As Obí was mingling with his guests he heard a knock at the door. He opened the door and found a dirty beggar dressed in rags at the door with his leprous hand held out asking for alms. Obí was furious! He had taken every precaution to make sure the poor wouldn’t mar his event like they had the last. He blew up in the face of the beggar. “WHAT ARE YOU DOING HERE YOU FILTHY DISGUSTING VAGRANT!? GET OFF MY DOORSTEP!! YOU ARE THE WORTHLESS SCUM OF THE EARTH!” and he slammed the door in the face of the beggar.

He turned to face the other orishas and they were stunned. Many stood with their mouths wide open in horror. Elegguá spoke up and said, “Obí, how could you address our father Olofi like that?!” Obi was so enraged that Eleggua’s words hadn’t registered in his mind. Another feeble knock came at the door and Obí spun around and flung the door open saying, “DIDN’T I TELL YOU TO GET THE HELL OUT!!?!” When Obí looked at the vagrant on his doorstep, the man’s image dissolved away to reveal the glowing purity of Olofi standing in his place. Realizing what he had done, Obí threw himself on the floor at Olofi’s feet.

Olofi picked him up and said, “You have lost your way Obí. You were once my most beloved and perfect creation. I gave you my ashé, a sweet voice, a beautiful face and the purity of heart to act as my ambassador on the Earth. But you became vain and arrogant with time. Because of your arrogance, I take away your voice. From now on you will not speak for yourself, but you will only speak what the other orishas want you to speak. As you have thrown yourself at my feet, from now on you will only communicate when you are thrown on the floor in deference to your master. I strip away your exterior beauty, but I cannot take away the ashé I have given you. From here forward you will be ugly and your skin will be coarse and dark, but inside you will always be white as a reminder to the world that your original intent was to represent my purity. As your punishment you will always fall to the earth, over and over again, as a symbol of your fall from grace.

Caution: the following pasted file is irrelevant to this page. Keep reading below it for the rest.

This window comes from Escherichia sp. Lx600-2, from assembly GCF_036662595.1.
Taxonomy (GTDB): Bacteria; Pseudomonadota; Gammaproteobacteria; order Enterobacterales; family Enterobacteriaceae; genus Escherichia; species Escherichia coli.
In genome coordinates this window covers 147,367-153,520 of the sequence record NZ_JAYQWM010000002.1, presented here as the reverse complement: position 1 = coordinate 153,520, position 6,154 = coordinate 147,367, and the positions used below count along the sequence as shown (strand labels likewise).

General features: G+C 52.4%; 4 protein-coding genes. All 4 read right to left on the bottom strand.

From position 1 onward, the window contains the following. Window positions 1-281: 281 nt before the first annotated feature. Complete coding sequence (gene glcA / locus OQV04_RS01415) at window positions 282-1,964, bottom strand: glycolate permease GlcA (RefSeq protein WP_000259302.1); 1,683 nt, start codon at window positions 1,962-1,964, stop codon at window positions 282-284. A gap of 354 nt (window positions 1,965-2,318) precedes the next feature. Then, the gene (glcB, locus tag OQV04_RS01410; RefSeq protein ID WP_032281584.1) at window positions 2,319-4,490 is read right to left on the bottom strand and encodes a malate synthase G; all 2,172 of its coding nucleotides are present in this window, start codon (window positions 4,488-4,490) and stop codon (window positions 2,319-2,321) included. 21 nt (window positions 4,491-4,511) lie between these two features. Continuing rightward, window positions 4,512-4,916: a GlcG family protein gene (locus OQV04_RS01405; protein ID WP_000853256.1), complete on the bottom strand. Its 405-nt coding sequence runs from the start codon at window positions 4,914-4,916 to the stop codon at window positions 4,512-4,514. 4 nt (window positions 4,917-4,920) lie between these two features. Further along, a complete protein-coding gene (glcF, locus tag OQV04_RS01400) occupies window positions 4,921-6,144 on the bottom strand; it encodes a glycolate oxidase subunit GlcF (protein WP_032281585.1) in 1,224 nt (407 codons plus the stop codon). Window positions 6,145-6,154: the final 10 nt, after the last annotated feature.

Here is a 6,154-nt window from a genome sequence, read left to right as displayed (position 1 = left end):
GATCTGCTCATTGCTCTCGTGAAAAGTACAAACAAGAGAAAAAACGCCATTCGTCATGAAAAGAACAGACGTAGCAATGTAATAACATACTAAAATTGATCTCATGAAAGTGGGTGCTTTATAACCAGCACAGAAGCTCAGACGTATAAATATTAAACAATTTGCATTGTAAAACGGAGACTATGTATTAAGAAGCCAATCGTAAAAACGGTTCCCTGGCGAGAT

Thus was born the coconut (or kola nut). The coconut which is dark and coarse on the outside but white on the inside. Obí only speaks when it is thrown on the floor and even then, he only says what the other orishas say. Yet, in spite of his divine punishment, his nature is still to be pure, and his purpose to take away the evil of the world carries on. As such, obí can soothe osogbo and remove spiritual heat, but his only purpose is as a servant for the orishas.

When is Obí Appropriate to Use

The legend of Obí clearly explains what is and what is not acceptable to use for Obí. First, it must be dark and coarse on the outside, white on the inside, and fall every day to earth (like a seed or nut from a tree). It can only speak for other orishas – it has no voice of its own. In fact its voice was taken away as a punishment from Olofi. It can only speak when it is thrown on the floor – not a table. This is a direct reference to Obí prostrating himself on the earth before Olofi when he realized his shameful actions. Obi can only be used for yes/no questions. Utilizing Obí to answer deeper questions beyond yes/no is a complete misuse of the tool. Attempting to use Obí to conduct an entire reading for a person’s life circumstances is also inappropriate. That person should instead seek a diloggún reading or a reading from Ifá.